Reactive oxygen species regulate context-dependent inhibition of NFAT5 target genes.

Citation data:

Experimental & molecular medicine, ISSN: 2092-6413, Vol: 45, Issue: 7, Page: e32

Publication Year:
2013
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Abstract Views 3
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Citations 12
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Repository URL:
http://scholarworks.unist.ac.kr/handle/201301/2518
PMID:
23867654
DOI:
10.1038/emm.2013.61
PMCID:
PMC3731662
Author(s):
Kim, Nam-Hoon; Hong, Bong-Ki; Choi, Soo Youn; Moo Kwon, Hyug; Cho, Chul-Soo; Yi, Eugene C; Kim, Wan-Uk
Publisher(s):
Springer Nature; KOREAN SOC MED BIOCHEMISTRY MOLECULAR BIOLOGY
Tags:
Biochemistry, Genetics and Molecular Biology; Medicine; Context dependency; Hypertonicity; Innate immunity; NFAT5; Reactive oxygen species
article description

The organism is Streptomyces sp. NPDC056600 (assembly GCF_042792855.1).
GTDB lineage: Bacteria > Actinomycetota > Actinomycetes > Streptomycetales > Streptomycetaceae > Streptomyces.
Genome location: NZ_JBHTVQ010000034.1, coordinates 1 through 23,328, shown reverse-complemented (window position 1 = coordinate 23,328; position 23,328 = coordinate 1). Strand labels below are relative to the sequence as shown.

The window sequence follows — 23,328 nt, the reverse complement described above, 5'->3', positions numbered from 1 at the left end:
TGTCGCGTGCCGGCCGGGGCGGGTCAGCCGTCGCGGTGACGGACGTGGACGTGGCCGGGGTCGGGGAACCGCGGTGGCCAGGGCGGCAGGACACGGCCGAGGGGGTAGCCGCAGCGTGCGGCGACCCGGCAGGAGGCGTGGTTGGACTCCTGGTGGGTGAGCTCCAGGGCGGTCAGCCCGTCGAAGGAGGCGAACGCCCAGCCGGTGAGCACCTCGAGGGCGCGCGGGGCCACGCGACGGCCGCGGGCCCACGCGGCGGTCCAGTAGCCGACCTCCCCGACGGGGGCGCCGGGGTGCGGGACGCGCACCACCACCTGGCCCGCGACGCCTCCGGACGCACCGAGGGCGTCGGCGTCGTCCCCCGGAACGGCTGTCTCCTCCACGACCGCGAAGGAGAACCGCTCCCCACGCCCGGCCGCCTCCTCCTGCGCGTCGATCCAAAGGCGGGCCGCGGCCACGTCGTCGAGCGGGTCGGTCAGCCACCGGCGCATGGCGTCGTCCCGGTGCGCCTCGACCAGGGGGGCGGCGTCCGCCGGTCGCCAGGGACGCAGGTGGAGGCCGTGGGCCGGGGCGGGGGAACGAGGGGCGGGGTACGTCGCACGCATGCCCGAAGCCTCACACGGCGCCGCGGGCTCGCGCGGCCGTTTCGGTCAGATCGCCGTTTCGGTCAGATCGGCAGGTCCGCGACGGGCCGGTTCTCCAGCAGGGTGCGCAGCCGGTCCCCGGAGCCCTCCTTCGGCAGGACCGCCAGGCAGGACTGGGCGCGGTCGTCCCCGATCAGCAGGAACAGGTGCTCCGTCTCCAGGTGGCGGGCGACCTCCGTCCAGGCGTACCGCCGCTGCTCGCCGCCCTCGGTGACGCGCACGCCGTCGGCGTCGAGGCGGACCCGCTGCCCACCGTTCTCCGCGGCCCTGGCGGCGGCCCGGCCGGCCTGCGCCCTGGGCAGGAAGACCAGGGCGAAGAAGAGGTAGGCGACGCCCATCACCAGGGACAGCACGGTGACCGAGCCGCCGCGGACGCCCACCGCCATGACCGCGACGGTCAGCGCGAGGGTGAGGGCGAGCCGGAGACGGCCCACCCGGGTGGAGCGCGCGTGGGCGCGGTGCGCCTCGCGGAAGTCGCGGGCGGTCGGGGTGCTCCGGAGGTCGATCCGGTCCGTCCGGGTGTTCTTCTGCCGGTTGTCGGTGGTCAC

The activation of nuclear factor of activated T cells 5 (NFAT5), a well-known osmoprotective factor, can be induced by isotonic stimuli, such as activated Toll-like receptors (TLRs). It is unclear, however, how NFAT5 discriminates between isotonic and hypertonic stimuli. In this study we identified a novel context-dependent suppression of NFAT5 target gene expression in RAW 264.7 macrophages stimulated with lipopolysaccharide (LPS) or a high salt (NaCl) concentration. Although LPS and NaCl both used NFAT5 as a core transcription factor, these stimuli mutually inhibited distinct sets of NFAT5 targets within the cells. Although reactive oxygen species (ROS) are essential for this inhibition, the source of ROS differed depending on the context: mitochondria for high salt and xanthine oxidase for TLRs. Specifically, the high salt-induced suppression of interleukin-6 (IL-6) production was mediated through the ROS-induced inhibition of NFAT5 binding to the IL-6 promoter. The context-dependent inhibition of NFAT5 target gene expression was also confirmed in mouse spleen and kidney tissues that were cotreated with LPS and high salt. Taken together, our data suggest that ROS function as molecular sensors to discriminate between TLR ligation and osmotic stimuli in RAW 264.7 macrophages, directing NFAT5 activity toward proinflammatory or hypertonic responses in a context-dependent manner.